Last Friday, Governor Brown vetoed SB 1151, a bill that would have increased traffic fines in school zones and used these funds for active transportation investments. The bill had unanimous, bipartisan support in both houses and all legislative committees and was a strong priority for Safe Routes to Schools advocacy groups.
This veto is extremely unfortunate: as we recently wrote on Transform’s blog, SB 1151 filled a crucial need within the state. California has the nation’s highest pedestrian fatality rate among children aged 4 to 7 years old, and the second highest aged 14 years and younger. We need a stronger deterrent to reckless driving in school zones to ensure that children are safe walking and biking to school.
In his veto message [PDF], Governor Brown wrote:
“Increasing traffic fines as a method to pay transportation fund activities is a regressive increase that affects poor people disproportionately. Making safety improvements in school zones is obviously important, but not by increasing traffic fines”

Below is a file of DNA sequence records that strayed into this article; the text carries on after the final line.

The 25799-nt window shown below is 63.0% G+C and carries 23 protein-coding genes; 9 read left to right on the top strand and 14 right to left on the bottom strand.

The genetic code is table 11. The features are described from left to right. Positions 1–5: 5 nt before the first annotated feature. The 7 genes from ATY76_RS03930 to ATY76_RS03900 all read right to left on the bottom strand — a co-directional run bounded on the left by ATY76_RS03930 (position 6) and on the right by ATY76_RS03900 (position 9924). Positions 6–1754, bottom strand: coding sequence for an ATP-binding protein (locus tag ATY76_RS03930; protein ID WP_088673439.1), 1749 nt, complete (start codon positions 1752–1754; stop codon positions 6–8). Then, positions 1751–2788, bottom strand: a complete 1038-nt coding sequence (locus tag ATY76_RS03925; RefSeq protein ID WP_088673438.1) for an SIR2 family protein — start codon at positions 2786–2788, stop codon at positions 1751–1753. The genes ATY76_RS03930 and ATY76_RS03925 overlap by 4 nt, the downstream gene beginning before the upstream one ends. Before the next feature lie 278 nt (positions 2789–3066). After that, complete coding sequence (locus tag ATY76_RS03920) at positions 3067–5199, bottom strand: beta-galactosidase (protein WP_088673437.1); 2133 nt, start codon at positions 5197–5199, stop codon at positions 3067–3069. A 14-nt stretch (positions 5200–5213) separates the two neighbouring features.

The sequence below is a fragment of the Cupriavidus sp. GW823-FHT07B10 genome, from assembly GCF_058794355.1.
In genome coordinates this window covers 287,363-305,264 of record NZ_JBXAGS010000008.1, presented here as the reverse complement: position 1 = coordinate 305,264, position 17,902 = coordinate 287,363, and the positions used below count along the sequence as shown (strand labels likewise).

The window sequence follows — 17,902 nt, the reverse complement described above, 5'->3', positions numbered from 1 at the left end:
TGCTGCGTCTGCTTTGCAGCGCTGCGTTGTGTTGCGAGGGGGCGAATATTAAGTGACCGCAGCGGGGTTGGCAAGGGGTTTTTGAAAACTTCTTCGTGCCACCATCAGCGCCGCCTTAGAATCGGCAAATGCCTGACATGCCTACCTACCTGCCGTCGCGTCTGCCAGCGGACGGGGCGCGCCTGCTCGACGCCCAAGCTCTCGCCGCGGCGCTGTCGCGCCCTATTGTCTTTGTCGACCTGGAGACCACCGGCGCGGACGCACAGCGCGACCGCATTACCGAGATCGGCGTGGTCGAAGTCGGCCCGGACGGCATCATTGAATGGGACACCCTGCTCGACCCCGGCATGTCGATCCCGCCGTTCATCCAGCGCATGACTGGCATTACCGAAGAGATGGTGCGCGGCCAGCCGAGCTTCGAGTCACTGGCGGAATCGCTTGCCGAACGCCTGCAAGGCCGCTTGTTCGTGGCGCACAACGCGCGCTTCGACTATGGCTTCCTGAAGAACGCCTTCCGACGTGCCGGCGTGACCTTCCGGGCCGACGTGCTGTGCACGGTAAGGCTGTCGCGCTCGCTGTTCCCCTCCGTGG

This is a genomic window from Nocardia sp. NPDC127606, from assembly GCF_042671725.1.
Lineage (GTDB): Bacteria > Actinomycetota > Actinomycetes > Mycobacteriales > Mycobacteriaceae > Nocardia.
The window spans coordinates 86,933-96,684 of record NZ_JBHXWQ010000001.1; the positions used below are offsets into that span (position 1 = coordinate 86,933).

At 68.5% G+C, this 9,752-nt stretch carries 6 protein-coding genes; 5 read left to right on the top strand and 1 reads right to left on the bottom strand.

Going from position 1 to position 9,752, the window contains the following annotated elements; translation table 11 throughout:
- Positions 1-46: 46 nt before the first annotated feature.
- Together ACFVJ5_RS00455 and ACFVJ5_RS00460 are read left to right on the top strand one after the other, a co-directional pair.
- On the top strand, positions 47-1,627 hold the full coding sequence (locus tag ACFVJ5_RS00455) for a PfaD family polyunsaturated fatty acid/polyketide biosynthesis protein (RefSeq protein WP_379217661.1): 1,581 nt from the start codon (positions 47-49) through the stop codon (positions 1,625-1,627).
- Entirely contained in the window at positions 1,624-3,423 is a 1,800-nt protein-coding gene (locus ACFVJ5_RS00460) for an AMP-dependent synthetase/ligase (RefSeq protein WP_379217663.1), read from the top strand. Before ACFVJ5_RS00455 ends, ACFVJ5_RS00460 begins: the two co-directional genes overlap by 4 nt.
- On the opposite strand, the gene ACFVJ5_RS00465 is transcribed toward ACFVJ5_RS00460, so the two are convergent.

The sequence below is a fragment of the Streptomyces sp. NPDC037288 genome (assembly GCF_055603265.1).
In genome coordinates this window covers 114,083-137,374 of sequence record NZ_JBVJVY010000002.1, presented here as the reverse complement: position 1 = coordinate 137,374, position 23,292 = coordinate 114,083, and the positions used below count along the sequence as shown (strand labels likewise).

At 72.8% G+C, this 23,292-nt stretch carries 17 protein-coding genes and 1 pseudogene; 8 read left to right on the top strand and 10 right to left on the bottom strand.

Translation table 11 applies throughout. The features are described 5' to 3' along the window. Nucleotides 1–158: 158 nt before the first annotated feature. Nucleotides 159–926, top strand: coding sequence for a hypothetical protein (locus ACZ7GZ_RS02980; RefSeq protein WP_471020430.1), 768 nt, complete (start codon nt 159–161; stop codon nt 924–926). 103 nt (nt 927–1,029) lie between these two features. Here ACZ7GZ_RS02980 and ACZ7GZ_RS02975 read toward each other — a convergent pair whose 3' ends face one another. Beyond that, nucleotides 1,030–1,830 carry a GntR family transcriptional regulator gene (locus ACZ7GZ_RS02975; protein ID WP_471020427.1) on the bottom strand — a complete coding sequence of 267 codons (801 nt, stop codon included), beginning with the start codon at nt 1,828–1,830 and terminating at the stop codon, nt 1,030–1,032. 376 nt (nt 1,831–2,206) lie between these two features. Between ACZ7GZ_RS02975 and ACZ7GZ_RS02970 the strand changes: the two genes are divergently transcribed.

While we agree with Governor Brown that regressive taxation is often counterproductive, he tragically overlooks the fact that vetoing SB 1151 helps preserve a status quo of unequal access to safe streets. Our most dangerous streets are in our poorest communities where children who are unable to be driven to school must navigate harsh walking and biking environments. A valuable deterrent to unsafe driving within school zones is increased fines.
We applaud Senator Anthony Cannella for taking on this issue and hope that the California legislature continues to confront the state’s child pedestrian safety crisis.